One of the most exciting periods for explorers happened between 1897 and 1922, when over 15 expeditions set their sights in conquering South and North Pole. With goal of scientific and geographic expiration of magnetic pole regions, all expedition encountered harsh environment that tested their equipment, physics and mental state to the absolute limit. After the end this era (today called Heroic Age of Antarctic Exploration) almost entire coastline and major parts of Antarctica landmass was mapped.
First request for Antarctic exploration came from English Royal Geographical Society in 1893, which set the goalof answering several unknown geographic questions of the South Pole. Before the end of 19th century, two expeditions went to South Pole. During next 30 years, eight countries sent mission to South Pole - England, Norway, Sweden, Belgium, Germany, France, Australia and Japan.
First explorers of Antarctica was Belgian ship Belgica (1897-1889), who remained icebound in the Arctic Circle where it successfully survived its cold winter, and British Southern Cross Expedition (1898-1900), who formed first Arctic land settlement. They scouted some of the mainland with first use of the sleds and dogs. After them, captain Robert Falcon Scott explored more inland (1901-04), mapping several more unexplored areas of the continent. One of the most important missions happened from 1907 to 1909, under the leadership of Englishman Ernest Shackleton. He managed to get only 112 miles from the pole, and maps of his journey proved instrumental in the later attempts to reach the pole. In 1911, two parties managed to reach the South Pole. Norwegian Roald Amundsen reached pole on 15 December, and only few weeks later Robert Falcon Scott from England repeated that feat. Sadly, two months later he and his members died from starvation while returning to the coastal base camp.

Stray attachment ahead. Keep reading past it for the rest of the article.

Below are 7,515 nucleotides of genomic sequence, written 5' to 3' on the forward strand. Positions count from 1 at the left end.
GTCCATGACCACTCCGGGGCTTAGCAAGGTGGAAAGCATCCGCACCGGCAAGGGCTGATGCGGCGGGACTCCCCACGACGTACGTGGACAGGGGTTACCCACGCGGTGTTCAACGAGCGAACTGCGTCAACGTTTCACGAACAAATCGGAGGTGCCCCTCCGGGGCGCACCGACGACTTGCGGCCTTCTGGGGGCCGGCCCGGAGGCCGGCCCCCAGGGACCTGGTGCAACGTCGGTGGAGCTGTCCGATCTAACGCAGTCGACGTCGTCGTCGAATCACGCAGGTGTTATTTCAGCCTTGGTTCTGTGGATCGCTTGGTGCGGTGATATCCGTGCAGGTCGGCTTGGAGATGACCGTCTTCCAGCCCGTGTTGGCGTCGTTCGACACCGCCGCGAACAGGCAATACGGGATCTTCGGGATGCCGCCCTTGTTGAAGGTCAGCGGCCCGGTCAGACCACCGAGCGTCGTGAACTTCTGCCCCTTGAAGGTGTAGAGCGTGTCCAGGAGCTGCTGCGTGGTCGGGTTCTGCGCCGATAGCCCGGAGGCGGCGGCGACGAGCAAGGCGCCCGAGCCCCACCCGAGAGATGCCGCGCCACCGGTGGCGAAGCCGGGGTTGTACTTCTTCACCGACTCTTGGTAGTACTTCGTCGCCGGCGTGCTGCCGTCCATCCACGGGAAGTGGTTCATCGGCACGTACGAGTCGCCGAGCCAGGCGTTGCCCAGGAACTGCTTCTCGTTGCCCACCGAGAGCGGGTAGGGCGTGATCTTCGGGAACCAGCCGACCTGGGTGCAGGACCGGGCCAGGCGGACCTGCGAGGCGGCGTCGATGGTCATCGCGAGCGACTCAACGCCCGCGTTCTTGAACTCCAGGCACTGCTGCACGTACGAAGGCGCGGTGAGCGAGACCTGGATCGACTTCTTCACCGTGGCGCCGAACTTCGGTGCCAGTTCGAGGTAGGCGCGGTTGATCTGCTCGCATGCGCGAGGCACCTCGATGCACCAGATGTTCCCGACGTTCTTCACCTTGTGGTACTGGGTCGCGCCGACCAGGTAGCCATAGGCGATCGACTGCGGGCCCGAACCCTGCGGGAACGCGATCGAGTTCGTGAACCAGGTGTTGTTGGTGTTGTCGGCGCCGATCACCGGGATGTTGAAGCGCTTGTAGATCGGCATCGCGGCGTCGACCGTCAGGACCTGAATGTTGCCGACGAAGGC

Third man to reach South Pole was English explorer Vivian Fuchs, who managed to make that feat in his 1957 mechanized overland crossing of Antarctica. Around 1980s Ranulph Fiennes attempted several times to reach the South Pole on foot and without any aid, but he was not successful.
North Pole exploration was shrouded in some controversy. Two explorers Robert Peary and Frederick Cook claimed that they reached the magnetic north pole first. In the end, scientific community awarded that discovery to Robert Peary. After them, two more explorers went to pole - overland 1926 mission by Richard Evelyn Byrd and airborne mission of Roald Amundsen during the same year. Mission of Roald Amundsen was the only wan that recorded exact measurements of his passing over North Pole.